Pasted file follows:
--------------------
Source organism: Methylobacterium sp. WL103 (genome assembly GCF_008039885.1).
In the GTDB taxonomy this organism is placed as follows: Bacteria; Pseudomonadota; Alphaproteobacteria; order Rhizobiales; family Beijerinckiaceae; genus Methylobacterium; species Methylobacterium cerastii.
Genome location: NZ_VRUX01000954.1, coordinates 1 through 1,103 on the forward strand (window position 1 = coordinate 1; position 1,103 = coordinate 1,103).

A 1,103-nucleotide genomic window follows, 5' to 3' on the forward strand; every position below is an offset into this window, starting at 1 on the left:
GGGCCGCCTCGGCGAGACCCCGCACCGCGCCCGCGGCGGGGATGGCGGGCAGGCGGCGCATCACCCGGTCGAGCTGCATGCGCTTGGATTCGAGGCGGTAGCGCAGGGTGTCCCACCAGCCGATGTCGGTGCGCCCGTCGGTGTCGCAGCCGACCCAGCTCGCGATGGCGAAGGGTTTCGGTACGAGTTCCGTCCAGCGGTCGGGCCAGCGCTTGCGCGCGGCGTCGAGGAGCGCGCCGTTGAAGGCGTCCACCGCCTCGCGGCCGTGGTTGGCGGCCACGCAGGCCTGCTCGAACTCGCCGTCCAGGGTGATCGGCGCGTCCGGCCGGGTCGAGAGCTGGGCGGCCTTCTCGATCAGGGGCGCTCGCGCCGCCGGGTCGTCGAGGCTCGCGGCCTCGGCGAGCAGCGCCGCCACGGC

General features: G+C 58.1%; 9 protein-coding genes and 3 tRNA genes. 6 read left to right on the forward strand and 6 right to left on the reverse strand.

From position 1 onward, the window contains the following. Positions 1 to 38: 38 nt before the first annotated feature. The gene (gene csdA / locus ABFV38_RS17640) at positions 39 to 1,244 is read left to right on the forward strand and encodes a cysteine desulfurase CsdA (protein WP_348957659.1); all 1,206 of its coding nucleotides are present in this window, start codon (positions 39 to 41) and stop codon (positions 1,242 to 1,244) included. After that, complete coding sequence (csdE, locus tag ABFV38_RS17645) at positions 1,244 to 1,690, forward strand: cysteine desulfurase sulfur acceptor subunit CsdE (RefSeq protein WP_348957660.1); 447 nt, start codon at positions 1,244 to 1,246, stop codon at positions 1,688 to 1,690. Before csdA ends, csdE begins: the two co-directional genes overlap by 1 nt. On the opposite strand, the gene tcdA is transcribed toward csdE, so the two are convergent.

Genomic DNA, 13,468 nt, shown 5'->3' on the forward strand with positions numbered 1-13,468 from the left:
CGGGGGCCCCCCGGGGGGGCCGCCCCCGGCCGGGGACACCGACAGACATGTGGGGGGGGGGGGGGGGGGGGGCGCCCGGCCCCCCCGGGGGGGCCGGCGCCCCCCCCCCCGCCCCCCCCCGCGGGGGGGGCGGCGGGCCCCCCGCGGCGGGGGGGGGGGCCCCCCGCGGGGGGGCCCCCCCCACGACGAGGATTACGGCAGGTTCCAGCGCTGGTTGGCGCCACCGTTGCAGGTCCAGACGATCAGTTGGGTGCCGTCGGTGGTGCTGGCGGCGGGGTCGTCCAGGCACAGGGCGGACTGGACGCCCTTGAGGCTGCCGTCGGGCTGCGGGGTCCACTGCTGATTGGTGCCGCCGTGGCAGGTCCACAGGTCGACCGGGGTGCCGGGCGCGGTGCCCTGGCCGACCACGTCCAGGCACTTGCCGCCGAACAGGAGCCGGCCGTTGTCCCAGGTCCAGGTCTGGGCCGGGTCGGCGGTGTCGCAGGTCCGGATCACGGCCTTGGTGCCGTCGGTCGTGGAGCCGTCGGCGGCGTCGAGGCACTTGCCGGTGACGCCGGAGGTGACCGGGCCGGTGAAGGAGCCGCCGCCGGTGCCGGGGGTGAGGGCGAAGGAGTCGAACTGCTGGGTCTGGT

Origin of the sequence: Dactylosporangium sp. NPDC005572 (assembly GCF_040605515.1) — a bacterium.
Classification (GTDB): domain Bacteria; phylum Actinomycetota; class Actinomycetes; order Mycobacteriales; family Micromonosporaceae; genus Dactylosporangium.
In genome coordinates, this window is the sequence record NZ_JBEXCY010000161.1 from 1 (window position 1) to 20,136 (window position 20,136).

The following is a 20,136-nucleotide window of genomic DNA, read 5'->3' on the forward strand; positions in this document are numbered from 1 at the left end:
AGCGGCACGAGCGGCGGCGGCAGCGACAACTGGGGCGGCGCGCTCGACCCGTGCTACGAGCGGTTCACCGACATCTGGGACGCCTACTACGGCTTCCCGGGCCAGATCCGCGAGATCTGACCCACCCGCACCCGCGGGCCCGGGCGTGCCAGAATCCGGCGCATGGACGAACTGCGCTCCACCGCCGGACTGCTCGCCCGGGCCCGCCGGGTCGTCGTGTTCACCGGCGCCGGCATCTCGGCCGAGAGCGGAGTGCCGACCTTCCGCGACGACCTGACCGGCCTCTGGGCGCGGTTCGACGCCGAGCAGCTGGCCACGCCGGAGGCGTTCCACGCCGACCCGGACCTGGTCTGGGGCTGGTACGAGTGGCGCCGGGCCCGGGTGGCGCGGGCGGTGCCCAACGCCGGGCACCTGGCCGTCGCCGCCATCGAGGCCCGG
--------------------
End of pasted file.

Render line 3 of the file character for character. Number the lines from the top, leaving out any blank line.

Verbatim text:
Genome location: NZ_VRUX01000954.1, coordinates 1 through 1,103 on the forward strand (window position 1 = coordinate 1; position 1,103 = coordinate 1,103).